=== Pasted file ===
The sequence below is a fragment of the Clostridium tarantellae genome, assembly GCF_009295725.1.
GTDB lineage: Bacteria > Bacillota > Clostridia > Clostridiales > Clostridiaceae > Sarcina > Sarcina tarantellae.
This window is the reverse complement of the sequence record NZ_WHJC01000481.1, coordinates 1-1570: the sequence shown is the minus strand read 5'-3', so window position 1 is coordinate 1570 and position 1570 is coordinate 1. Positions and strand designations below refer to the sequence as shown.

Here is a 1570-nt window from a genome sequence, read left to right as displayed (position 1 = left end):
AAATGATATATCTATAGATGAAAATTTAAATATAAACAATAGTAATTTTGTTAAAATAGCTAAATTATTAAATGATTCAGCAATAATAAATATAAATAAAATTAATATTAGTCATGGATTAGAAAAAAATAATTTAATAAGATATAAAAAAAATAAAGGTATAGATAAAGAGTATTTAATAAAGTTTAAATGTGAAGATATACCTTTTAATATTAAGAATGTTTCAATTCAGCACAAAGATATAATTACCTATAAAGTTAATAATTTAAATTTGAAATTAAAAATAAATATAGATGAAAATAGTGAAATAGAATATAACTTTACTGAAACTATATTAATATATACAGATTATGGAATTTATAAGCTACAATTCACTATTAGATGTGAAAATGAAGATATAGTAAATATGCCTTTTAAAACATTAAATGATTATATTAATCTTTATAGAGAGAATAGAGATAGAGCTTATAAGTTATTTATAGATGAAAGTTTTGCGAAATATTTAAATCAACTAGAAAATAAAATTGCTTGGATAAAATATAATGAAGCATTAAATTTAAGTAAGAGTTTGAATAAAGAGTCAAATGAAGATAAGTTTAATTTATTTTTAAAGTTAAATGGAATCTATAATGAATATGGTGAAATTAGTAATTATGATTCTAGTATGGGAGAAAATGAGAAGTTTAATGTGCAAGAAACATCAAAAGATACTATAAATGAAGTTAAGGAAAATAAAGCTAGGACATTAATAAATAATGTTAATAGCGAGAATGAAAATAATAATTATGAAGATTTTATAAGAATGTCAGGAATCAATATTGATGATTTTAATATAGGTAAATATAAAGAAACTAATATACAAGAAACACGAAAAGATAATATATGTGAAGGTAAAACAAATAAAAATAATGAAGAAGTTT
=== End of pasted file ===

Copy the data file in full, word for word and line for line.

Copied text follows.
The sequence below is a fragment of the Clostridium tarantellae genome, assembly GCF_009295725.1.
GTDB lineage: Bacteria > Bacillota > Clostridia > Clostridiales > Clostridiaceae > Sarcina > Sarcina tarantellae.
This window is the reverse complement of the sequence record NZ_WHJC01000481.1, coordinates 1-1570: the sequence shown is the minus strand read 5'-3', so window position 1 is coordinate 1570 and position 1570 is coordinate 1. Positions and strand designations below refer to the sequence as shown.

Here is a 1570-nt window from a genome sequence, read left to right as displayed (position 1 = left end):
AAATGATATATCTATAGATGAAAATTTAAATATAAACAATAGTAATTTTGTTAAAATAGCTAAATTATTAAATGATTCAGCAATAATAAATATAAATAAAATTAATATTAGTCATGGATTAGAAAAAAATAATTTAATAAGATATAAAAAAAATAAAGGTATAGATAAAGAGTATTTAATAAAGTTTAAATGTGAAGATATACCTTTTAATATTAAGAATGTTTCAATTCAGCACAAAGATATAATTACCTATAAAGTTAATAATTTAAATTTGAAATTAAAAATAAATATAGATGAAAATAGTGAAATAGAATATAACTTTACTGAAACTATATTAATATATACAGATTATGGAATTTATAAGCTACAATTCACTATTAGATGTGAAAATGAAGATATAGTAAATATGCCTTTTAAAACATTAAATGATTATATTAATCTTTATAGAGAGAATAGAGATAGAGCTTATAAGTTATTTATAGATGAAAGTTTTGCGAAATATTTAAATCAACTAGAAAATAAAATTGCTTGGATAAAATATAATGAAGCATTAAATTTAAGTAAGAGTTTGAATAAAGAGTCAAATGAAGATAAGTTTAATTTATTTTTAAAGTTAAATGGAATCTATAATGAATATGGTGAAATTAGTAATTATGATTCTAGTATGGGAGAAAATGAGAAGTTTAATGTGCAAGAAACATCAAAAGATACTATAAATGAAGTTAAGGAAAATAAAGCTAGGACATTAATAAATAATGTTAATAGCGAGAATGAAAATAATAATTATGAAGATTTTATAAGAATGTCAGGAATCAATATTGATGATTTTAATATAGGTAAATATAAAGAAACTAATATACAAGAAACACGAAAAGATAATATATGTGAAGGTAAAACAAATAAAAATAATGAAGAAGTTT